Even in a world of highly structured recruitment processes, personal contacts matter. Networking can help you identify and secure a job, develop your career in the direction you want or, when you are in the early stages of working out what you want to do, simply find out more about a specific role or organisation. It is a job search technique that relies on your willingness to be proactive and open to exploring opportunities. It’s a vital complement to more conventional methods such as applying directly for advertised positions. When done well it can be both enjoyable and effective, opening up new horizons and creating access to opportunities that are not advertised, that you perhaps hadn’t previously thought of or considered.
Networking is often associated with rather negative images of attending events with the aim of collecting mountains of business cards or spending hours adding as many connections on LinkedIn as possible. We certainly see people approach things in this way but would recommend a rather more constructive approach focused on relationship-building and the straightforward recognition that occasionally we need a bit of help and there are people out there happy to offer it.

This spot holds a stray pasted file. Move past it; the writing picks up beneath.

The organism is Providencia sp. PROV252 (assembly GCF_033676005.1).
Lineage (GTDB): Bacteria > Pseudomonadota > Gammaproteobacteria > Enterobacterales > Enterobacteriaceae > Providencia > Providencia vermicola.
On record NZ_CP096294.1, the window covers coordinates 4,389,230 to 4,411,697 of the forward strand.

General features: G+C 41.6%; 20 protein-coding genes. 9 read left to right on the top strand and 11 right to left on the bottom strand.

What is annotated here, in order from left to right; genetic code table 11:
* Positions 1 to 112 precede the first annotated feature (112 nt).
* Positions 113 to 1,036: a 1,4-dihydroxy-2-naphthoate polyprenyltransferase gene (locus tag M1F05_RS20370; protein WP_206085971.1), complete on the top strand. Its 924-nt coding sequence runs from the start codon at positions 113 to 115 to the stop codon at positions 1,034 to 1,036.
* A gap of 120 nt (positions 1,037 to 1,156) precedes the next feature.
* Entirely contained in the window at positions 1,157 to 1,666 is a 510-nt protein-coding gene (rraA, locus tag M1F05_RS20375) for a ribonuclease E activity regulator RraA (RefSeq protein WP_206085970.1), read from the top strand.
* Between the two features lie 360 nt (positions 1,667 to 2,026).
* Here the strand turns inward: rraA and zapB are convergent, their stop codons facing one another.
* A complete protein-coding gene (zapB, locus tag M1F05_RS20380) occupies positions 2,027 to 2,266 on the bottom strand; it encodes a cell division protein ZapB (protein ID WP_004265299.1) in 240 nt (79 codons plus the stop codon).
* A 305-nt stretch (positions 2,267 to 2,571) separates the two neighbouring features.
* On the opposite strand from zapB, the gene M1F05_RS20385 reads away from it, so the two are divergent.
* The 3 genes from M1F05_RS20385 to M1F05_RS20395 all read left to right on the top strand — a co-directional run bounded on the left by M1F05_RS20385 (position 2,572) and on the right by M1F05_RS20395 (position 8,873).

Networking allows you to make contact and build relationships with people who might be able to help you, and who you, perhaps at a later point in your career, might be able to help in return. It may indeed be enough for those you are contacting to have the satisfaction of helping someone at the start of their career. Seen this way, we can acknowledge networking as a structured social interaction rather than an activity that involves somehow “using” people to further your own ambitions.